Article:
We are happy to announce that Vivien Quéma will be joining PL Research’s ConsensusLab as a research advisor. Vivien is a Professor of Computer Science at Grenoble INP and a member of the LIG laboratory. He currently devotes his attention to Byzantine fault tolerance, multicore systems, and P2P systems.
Vivien will initially focus on advising ConsensusLab’s work on parallel execution in WASM order-execute models, with the goal of eventually enabling efficient, high-performance FVM computation over arbitrary data.
We asked Vivien about the journey that brought him to PL, the projects he will be working on, and his thoughts about future technological developments:
How did you decide to become an advisor to PL?
I have known Marko Vukolic (head of ConsensusLab) for more than 10 years. We have collaborated on several research projects related to Byzantine Fault Tolerance. Our collaboration led to papers in major conferences and journals of the field (EuroSys, OSDI, ACM TOCS). A few weeks after joining PL, Marko presented to me the company, its high-level goal (to design the next generation of the Internet!), and the challenges currently tackled by ConsensusLab to reach that goal. This immediately raised my interest. I am very excited by the idea to work as a research advisor, thus contributing to building the future of the Internet.
What problems are you currently most interested in?
I am working in the broad domain of «computer systems». I am interested in different kinds of systems, ranging from operating systems to large-scale distributed systems. My research goal is to improve the efficiency and the robustness of those systems. Regarding efficiency, I am working on the design of profiling tools for debugging the performance of both centralized and distributed systems, and on concepts and techniques to improve the efficiency of various algorithms (e.g. scheduling algorithms for operating systems, consensus protocols for distributed systems). Regarding robustness, I am studying algorithmic techniques to improve the robustness of complex computer systems. In particular, I am working on tolerating two kinds of computer misbehaviours: computers that act selfishly (i.e. computers minimizing their contributions when collaborating with other computers), and computers that can act arbitrarily (thus leading to Byzantine failures).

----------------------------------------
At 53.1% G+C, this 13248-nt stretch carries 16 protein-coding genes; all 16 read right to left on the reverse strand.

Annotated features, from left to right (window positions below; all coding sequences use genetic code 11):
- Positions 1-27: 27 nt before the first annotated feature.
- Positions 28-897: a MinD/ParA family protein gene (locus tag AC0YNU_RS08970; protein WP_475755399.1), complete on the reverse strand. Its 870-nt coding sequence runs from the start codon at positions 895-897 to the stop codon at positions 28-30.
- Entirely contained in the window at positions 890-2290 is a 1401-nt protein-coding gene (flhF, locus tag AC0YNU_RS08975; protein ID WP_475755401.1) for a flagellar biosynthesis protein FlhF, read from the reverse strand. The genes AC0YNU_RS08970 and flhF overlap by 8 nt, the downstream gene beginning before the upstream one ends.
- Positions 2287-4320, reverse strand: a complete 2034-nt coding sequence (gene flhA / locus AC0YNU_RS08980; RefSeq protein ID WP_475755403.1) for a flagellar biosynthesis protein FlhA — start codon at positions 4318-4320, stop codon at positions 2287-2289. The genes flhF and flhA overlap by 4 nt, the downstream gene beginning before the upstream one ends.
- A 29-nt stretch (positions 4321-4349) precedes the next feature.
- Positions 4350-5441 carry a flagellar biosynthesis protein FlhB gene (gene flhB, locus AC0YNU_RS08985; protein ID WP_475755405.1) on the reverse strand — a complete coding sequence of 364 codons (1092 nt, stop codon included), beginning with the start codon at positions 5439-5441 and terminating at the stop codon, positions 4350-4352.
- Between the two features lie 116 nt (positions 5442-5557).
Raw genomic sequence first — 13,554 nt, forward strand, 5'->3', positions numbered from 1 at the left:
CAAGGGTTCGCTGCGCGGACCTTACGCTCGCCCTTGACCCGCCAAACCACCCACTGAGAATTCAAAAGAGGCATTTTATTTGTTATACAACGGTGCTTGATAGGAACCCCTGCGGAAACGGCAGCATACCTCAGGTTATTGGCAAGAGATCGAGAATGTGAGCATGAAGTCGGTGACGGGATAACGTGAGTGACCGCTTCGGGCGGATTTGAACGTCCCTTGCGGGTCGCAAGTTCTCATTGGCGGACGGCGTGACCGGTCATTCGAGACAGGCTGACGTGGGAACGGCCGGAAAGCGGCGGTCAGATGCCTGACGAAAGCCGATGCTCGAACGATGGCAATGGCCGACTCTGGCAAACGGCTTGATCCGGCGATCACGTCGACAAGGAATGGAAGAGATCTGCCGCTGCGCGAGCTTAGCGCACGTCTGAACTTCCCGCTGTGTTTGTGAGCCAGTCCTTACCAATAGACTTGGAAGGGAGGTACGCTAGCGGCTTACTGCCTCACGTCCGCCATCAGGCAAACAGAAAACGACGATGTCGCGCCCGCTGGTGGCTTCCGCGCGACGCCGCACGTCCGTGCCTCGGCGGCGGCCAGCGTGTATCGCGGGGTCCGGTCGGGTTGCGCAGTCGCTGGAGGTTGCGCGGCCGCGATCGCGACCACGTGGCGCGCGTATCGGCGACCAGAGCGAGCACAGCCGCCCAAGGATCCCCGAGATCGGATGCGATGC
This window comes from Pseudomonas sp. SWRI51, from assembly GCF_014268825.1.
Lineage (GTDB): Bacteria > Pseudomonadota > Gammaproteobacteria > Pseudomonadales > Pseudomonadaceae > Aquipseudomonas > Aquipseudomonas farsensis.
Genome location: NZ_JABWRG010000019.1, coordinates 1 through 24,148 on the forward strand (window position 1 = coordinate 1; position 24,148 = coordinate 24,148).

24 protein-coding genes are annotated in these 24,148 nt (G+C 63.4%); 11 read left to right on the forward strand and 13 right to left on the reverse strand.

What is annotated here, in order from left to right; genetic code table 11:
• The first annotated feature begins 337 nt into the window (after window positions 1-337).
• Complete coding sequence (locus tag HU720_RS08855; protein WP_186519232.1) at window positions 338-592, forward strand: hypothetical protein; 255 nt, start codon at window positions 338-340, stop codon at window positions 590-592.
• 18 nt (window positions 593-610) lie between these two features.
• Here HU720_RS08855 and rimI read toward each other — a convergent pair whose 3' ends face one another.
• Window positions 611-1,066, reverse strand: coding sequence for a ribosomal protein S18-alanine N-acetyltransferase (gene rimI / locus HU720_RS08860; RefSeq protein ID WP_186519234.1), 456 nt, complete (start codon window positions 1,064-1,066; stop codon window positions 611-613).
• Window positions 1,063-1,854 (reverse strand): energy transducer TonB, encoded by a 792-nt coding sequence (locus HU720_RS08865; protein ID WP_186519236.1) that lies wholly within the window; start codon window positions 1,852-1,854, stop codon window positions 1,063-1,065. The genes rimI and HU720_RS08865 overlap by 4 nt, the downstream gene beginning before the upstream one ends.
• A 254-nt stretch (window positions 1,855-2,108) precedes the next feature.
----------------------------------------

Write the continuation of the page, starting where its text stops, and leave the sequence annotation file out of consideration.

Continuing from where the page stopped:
What future technology are you most excited about?
In the short to medium term, I strongly believe that smart contracts and blockchains can change the way we design distributed systems. Indeed, these technologies will enable the development of truly decentralized systems (i.e. systems where multiple authorities control different components and no authority is fully trusted by all). In the long term, I think that Quantum Computers might revolutionize our lives… but the road ahead is still very long!